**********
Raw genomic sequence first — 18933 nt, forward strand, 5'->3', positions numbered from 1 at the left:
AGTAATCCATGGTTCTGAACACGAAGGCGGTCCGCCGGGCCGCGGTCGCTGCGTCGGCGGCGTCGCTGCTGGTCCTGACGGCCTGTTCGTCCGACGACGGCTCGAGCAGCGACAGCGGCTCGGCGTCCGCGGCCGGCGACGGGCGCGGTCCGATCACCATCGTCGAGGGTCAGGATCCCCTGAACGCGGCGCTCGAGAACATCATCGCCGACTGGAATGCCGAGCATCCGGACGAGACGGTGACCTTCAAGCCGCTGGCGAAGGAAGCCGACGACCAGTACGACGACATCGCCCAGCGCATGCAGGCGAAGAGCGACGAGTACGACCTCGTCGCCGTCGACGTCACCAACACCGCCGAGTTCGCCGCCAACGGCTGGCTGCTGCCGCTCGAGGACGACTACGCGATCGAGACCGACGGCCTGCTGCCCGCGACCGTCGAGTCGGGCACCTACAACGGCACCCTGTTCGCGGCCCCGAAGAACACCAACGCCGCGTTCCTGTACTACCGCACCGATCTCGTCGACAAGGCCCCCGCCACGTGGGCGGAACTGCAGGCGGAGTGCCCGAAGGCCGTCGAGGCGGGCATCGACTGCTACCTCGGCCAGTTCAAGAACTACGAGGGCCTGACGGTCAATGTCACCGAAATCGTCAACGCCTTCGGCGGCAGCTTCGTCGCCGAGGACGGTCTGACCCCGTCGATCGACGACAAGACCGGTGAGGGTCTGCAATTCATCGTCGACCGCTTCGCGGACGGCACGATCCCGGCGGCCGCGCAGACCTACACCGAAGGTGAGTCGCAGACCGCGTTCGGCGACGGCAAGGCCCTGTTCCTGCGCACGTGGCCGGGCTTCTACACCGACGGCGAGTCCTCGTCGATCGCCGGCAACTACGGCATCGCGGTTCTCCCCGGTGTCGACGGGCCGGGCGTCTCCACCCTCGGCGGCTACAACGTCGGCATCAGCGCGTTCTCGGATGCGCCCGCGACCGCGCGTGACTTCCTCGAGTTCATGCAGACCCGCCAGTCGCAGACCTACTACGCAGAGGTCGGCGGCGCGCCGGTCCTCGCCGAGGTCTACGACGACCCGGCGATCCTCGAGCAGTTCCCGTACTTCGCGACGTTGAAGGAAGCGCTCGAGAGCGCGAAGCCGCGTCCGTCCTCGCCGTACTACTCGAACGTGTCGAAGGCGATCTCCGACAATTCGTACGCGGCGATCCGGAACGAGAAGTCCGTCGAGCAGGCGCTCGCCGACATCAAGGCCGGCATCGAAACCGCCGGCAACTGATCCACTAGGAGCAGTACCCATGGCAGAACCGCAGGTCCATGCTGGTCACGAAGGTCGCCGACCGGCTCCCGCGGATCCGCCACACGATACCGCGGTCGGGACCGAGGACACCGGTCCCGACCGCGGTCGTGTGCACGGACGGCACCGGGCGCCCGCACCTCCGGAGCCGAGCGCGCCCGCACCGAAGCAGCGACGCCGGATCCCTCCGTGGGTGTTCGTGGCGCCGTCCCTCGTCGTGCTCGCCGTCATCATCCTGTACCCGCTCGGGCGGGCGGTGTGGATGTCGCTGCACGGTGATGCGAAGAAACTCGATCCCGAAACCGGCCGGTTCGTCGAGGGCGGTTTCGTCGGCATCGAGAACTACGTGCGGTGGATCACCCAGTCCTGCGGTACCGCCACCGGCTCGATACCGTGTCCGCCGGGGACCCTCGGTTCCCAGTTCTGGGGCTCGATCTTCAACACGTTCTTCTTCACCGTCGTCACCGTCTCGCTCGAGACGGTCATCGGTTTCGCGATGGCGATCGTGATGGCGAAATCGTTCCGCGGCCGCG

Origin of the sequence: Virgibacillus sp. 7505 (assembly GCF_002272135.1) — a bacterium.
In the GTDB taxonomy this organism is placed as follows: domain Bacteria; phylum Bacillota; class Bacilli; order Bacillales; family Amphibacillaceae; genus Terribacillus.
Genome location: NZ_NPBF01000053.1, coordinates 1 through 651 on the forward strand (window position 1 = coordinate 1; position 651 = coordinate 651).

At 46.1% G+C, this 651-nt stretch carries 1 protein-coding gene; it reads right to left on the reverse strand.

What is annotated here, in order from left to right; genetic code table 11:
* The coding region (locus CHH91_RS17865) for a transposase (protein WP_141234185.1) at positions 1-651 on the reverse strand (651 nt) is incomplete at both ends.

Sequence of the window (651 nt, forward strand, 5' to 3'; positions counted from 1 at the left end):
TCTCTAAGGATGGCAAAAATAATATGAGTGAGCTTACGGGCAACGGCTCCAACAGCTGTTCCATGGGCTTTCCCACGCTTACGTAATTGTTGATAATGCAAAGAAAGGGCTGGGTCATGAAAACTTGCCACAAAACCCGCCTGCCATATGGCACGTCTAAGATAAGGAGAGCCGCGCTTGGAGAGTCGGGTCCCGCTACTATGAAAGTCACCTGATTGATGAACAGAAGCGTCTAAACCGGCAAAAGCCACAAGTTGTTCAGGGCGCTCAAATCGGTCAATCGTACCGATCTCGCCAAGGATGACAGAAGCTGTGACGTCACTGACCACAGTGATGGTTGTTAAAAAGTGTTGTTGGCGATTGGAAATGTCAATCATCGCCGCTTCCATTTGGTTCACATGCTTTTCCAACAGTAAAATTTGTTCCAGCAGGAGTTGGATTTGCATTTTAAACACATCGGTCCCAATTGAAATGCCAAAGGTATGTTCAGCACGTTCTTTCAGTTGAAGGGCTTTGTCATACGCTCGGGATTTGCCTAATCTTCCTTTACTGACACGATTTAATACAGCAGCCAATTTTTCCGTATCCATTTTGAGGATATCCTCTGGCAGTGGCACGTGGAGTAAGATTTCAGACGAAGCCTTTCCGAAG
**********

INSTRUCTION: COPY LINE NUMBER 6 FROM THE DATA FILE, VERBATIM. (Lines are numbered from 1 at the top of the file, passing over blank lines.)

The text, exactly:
At 46.1% G+C, this 651-nt stretch carries 1 protein-coding gene; it reads right to left on the reverse strand.